Study Suggests Connection Between Television and Autism
> 10/16/2006 10:29:57 AM

In a study contradicting the widespread belief that the presence of mercury and other heavy metals in childhood vaccines contributes to autism, Cornell University researchers demonstrate what appears to be a causal relationship between television viewing by young children and a growing incidence of the disorder. Slate's Gregg Easterbrook follows up his previous essay on the same topic by citing the study as further implication that the two factors are related in a significant way.

While the recent, dramatic increase in reported cases of autism can be traced, in part, to a growing awareness of the condition, experts believe that actual percentages are rising significantly. Today, an estimated one in 166 children will be diagnosed with some form of autism. And while contemporary research allows us to understand the condition's particulars in a more complete way than at any time in the past, its causes are still up for debate. A large number of researchers and citizens affected by autism believe that the major culprit is a compound found in many childhood vaccines such as those used to prevent measles, mumps, and rubella. The presence of excess mercury in these solutions, administered in early childhood, is said to negatively impact early brain development, resulting in many the perceptual distortions that define autism. Robert F. Kennedy, Jr. explored this topic in an inflammatory Rolling Stone editorial, charging that the American government downplayed the relationship in order to avoid damaging the standing of related pharmaceutical manufacturers.

Genetic predispositions have long been accepted as a major factor in determining autism, but experts agree that some environmental agent whose presence has expanded during the years in question must be responsible for these exponential increases. Cornell's extensive study, though largely speculative, argues that television may be the missing factor in the autism equation. Beginning with the observation that the autism boom has occurred largely after the advent of cable television for children and home video players in 1980, the study examines several factors in attempting to compare rates of TV exposure to young children and reported cases of autism. Though most experts recommend limited TV time for kids three and older and no TV altogether for younger kids, the average three year old now watches nearly four hours of TV a day.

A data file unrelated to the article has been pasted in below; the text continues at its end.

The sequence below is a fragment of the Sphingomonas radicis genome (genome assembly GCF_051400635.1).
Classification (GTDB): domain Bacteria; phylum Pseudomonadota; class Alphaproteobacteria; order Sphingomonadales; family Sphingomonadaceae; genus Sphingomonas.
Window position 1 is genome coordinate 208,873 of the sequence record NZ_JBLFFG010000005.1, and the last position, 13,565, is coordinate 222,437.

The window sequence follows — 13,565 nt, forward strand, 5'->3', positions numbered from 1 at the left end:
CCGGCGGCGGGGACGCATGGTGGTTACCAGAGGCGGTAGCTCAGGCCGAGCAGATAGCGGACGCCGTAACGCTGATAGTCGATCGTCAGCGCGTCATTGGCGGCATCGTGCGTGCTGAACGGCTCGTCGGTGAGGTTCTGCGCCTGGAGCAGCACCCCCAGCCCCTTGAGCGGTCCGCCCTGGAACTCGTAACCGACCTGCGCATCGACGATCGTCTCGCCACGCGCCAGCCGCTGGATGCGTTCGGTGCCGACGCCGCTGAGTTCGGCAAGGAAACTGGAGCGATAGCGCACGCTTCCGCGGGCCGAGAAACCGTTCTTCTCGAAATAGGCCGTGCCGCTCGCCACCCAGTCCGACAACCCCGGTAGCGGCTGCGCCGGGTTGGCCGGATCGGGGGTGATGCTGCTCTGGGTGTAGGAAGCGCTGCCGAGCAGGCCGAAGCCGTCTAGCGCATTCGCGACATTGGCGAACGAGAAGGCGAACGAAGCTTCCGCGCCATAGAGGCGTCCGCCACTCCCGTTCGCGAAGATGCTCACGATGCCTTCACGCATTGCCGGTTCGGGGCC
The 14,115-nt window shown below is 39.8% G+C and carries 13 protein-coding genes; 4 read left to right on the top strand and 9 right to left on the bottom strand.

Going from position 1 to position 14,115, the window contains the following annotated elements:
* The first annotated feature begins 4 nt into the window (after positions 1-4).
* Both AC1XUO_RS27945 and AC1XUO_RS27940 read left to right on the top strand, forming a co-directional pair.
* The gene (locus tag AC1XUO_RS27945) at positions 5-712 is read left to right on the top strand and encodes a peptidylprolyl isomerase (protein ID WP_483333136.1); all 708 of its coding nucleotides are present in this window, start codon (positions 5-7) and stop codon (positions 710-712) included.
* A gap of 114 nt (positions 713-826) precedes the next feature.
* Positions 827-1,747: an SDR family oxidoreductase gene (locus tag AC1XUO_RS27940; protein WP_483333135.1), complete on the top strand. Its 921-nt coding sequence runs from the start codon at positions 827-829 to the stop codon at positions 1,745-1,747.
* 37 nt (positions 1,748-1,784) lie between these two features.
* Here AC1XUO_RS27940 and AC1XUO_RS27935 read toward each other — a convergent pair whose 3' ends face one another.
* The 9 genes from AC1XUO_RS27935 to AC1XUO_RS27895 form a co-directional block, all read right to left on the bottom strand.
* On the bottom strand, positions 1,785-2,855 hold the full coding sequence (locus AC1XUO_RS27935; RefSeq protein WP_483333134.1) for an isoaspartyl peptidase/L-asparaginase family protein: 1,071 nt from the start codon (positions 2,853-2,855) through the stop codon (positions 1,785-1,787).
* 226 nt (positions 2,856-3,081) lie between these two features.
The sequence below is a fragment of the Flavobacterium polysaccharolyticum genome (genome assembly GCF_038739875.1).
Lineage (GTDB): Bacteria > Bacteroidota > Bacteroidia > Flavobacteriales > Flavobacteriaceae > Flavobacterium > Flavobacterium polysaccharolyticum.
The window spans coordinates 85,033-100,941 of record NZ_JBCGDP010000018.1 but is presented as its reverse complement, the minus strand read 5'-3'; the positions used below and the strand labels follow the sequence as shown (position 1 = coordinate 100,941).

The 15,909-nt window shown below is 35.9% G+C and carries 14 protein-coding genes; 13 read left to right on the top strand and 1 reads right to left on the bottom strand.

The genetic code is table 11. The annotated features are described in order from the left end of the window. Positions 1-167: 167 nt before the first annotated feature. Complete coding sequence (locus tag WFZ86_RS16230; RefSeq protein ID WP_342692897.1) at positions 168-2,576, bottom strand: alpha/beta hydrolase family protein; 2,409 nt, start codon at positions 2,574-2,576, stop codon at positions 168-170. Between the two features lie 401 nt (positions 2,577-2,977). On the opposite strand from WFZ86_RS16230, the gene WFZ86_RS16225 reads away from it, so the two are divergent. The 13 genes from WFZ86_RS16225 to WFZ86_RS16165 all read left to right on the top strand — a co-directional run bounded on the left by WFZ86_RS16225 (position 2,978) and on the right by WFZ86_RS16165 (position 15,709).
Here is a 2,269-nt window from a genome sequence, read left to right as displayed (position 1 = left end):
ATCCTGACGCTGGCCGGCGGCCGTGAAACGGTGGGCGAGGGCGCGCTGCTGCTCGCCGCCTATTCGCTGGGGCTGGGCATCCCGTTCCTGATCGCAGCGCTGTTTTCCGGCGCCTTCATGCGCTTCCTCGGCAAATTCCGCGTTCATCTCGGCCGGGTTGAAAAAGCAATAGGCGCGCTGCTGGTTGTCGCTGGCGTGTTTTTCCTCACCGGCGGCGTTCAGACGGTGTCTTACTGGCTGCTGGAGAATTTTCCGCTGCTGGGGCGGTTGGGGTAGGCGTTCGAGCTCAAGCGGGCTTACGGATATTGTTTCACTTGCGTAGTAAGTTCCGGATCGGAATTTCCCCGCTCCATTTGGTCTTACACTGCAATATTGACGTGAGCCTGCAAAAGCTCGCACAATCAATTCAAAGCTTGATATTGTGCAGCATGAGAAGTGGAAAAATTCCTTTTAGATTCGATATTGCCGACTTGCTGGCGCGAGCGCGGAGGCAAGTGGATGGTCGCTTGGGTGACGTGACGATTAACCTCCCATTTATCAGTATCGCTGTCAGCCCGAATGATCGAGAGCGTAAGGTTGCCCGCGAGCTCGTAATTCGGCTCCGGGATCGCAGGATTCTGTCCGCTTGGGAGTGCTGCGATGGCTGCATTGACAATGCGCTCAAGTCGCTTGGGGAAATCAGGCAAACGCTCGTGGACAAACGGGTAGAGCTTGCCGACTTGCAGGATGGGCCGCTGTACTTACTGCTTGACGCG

Starting with the idea that rainy weather forces more kids to spend time inside and ultimately watch more television, researchers focused on areas particularly affected by frequent bad weather: Oregon, Washington, and California. After establishing that greater precipitation coincides with higher levels of autism, the researchers eliminated the possibility that indoor toxins are to blame with a series of related studies. Finally, moving to more disparate states, they found that households with cable tv subscriptions were also significantly more likely to produce autistic chldren.

New science confirms
that the condition affects all areas of the brain, disabling the devices that allow for communication between different areas. Popular opinion previously saw autism affecting social and linguistic capacities, but these changes  also affect the processes of perception, problem solving, and memory. In his commentary, Eastbrook argues that repeated exposure to rapid and invasive two-dimensional images may result in the same deficiencies. While the current study does not offer conclusive evidence of the link, it does suggest an immediate need for more extensive research and further confirms the long-held belief that excessive television viewing can be detrimental to the development of young children. That in itself warrants the increased attention of parents around the world.

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